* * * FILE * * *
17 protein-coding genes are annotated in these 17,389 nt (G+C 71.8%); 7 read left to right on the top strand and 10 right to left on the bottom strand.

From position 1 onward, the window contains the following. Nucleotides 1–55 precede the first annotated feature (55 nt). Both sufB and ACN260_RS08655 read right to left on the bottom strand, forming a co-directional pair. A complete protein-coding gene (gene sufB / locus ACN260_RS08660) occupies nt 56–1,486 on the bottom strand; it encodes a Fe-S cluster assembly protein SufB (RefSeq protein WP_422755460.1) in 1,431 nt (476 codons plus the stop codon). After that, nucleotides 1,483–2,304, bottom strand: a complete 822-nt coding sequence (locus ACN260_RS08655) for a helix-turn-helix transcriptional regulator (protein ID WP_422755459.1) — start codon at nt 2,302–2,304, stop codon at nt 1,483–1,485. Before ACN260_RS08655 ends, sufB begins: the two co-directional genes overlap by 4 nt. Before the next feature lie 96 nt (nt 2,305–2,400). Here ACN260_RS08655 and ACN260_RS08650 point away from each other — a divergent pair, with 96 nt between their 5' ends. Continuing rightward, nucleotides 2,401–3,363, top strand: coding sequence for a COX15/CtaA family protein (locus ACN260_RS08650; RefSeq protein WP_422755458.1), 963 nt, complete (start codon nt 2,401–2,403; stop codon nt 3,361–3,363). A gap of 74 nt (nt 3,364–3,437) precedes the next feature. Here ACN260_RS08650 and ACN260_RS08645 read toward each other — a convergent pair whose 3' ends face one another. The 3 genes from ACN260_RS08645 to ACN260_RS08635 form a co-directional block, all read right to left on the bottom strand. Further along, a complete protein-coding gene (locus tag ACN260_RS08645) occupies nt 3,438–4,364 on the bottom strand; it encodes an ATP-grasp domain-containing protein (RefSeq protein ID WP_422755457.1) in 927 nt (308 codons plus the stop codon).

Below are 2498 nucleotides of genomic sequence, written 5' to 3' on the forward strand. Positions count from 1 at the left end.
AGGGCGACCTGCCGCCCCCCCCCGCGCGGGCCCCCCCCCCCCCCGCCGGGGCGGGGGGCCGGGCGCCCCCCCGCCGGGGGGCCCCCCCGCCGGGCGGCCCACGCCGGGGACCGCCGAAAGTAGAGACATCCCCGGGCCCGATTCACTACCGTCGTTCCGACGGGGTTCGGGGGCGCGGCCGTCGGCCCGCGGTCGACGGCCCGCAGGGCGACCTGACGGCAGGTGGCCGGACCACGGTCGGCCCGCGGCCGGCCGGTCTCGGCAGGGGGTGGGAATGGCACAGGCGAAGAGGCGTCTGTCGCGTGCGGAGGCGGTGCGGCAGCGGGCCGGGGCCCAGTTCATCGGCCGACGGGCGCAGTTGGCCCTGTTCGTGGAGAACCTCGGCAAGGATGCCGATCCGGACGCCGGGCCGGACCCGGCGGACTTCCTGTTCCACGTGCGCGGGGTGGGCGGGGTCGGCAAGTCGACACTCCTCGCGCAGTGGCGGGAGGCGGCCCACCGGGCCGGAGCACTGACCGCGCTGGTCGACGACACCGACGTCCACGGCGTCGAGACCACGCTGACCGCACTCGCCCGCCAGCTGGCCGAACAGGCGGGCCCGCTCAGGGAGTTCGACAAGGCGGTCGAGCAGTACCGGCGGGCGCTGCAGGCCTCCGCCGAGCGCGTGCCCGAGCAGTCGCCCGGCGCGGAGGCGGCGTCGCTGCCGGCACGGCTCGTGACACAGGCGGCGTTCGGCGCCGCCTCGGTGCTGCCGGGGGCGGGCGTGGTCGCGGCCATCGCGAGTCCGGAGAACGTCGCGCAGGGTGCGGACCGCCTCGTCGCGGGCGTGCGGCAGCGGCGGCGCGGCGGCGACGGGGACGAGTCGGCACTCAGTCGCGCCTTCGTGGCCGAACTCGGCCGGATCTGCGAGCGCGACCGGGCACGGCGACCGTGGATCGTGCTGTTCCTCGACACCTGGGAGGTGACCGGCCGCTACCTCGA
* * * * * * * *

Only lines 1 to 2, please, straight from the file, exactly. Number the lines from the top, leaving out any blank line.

17 protein-coding genes are annotated in these 17,389 nt (G+C 71.8%); 7 read left to right on the top strand and 10 right to left on the bottom strand.

From position 1 onward, the window contains the following. Nucleotides 1–55 precede the first annotated feature (55 nt). Both sufB and ACN260_RS08655 read right to left on the bottom strand, forming a co-directional pair. A complete protein-coding gene (gene sufB / locus ACN260_RS08660) occupies nt 56–1,486 on the bottom strand; it encodes a Fe-S cluster assembly protein SufB (RefSeq protein WP_422755460.1) in 1,431 nt (476 codons plus the stop codon). After that, nucleotides 1,483–2,304, bottom strand: a complete 822-nt coding sequence (locus ACN260_RS08655) for a helix-turn-helix transcriptional regulator (protein ID WP_422755459.1) — start codon at nt 2,302–2,304, stop codon at nt 1,483–1,485. Before ACN260_RS08655 ends, sufB begins: the two co-directional genes overlap by 4 nt. Before the next feature lie 96 nt (nt 2,305–2,400). Here ACN260_RS08655 and ACN260_RS08650 point away from each other — a divergent pair, with 96 nt between their 5' ends. Continuing rightward, nucleotides 2,401–3,363, top strand: coding sequence for a COX15/CtaA family protein (locus ACN260_RS08650; RefSeq protein WP_422755458.1), 963 nt, complete (start codon nt 2,401–2,403; stop codon nt 3,361–3,363). A gap of 74 nt (nt 3,364–3,437) precedes the next feature. Here ACN260_RS08650 and ACN260_RS08645 read toward each other — a convergent pair whose 3' ends face one another. The 3 genes from ACN260_RS08645 to ACN260_RS08635 form a co-directional block, all read right to left on the bottom strand. Further along, a complete protein-coding gene (locus tag ACN260_RS08645) occupies nt 3,438–4,364 on the bottom strand; it encodes an ATP-grasp domain-containing protein (RefSeq protein ID WP_422755457.1) in 927 nt (308 codons plus the stop codon).